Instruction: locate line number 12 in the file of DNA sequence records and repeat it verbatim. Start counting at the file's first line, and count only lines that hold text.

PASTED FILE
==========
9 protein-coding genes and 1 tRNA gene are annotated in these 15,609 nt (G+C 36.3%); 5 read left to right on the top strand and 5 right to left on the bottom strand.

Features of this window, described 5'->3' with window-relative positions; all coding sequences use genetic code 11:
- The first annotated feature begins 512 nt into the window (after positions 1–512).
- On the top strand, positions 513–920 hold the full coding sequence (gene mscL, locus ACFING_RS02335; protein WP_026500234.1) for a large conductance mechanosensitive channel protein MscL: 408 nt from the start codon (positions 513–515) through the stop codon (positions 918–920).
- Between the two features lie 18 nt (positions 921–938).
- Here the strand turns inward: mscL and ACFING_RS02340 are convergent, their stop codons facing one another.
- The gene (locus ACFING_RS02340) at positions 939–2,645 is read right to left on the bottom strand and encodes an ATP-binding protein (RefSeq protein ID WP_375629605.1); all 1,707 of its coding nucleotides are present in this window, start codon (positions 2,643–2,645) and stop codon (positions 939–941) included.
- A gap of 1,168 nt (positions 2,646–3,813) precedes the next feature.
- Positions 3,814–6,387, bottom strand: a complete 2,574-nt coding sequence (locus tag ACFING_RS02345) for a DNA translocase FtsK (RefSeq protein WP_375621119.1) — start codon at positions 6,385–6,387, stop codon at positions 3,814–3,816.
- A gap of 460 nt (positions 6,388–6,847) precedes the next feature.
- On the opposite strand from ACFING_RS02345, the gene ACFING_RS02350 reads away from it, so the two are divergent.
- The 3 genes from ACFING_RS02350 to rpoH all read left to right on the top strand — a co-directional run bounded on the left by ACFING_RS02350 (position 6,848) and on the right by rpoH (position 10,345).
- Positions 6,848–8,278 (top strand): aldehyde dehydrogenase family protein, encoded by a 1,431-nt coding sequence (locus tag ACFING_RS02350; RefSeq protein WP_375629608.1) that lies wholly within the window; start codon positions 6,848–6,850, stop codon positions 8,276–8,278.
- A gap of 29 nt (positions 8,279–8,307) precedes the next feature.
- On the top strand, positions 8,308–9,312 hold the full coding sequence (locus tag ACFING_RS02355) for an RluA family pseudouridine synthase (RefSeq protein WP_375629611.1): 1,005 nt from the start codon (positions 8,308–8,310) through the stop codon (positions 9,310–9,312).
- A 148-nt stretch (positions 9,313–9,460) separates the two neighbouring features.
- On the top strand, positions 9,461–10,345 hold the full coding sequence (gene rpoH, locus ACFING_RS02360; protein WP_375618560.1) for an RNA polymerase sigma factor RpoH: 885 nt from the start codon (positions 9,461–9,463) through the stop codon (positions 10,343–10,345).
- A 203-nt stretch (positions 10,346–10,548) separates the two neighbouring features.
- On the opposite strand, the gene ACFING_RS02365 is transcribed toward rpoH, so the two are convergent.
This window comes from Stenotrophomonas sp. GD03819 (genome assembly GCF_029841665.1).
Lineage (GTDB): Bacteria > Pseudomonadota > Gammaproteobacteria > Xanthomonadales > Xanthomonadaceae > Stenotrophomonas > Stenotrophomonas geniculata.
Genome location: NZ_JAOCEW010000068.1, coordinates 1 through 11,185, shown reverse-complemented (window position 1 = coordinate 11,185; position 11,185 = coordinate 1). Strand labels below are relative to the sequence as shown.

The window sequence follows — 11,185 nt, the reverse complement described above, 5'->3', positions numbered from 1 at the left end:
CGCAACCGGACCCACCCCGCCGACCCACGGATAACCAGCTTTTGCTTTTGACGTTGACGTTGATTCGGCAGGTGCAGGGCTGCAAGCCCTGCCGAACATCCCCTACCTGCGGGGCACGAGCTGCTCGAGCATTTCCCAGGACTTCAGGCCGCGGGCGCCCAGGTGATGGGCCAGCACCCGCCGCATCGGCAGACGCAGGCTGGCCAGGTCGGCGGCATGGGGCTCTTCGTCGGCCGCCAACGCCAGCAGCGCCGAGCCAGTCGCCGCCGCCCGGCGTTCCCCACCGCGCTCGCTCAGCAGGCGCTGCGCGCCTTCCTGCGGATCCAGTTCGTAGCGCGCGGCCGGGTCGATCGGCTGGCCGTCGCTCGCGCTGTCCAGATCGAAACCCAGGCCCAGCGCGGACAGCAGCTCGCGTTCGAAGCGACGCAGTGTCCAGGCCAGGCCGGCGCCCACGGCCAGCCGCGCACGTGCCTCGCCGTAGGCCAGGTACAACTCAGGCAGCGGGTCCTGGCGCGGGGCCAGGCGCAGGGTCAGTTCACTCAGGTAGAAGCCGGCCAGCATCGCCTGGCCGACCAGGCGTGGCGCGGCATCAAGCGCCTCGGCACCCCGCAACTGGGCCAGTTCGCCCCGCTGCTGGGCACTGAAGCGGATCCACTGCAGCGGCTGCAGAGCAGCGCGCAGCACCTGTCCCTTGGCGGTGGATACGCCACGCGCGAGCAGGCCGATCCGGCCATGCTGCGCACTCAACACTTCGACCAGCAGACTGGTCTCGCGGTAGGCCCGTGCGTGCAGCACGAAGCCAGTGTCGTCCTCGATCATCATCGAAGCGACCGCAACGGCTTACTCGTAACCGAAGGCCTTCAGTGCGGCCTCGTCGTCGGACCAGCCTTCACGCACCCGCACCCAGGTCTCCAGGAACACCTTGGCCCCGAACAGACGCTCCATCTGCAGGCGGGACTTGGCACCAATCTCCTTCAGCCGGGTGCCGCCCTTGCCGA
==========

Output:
- The 3 genes from ACFING_RS02350 to rpoH all read left to right on the top strand — a co-directional run bounded on the left by ACFING_RS02350 (position 6,848) and on the right by rpoH (position 10,345).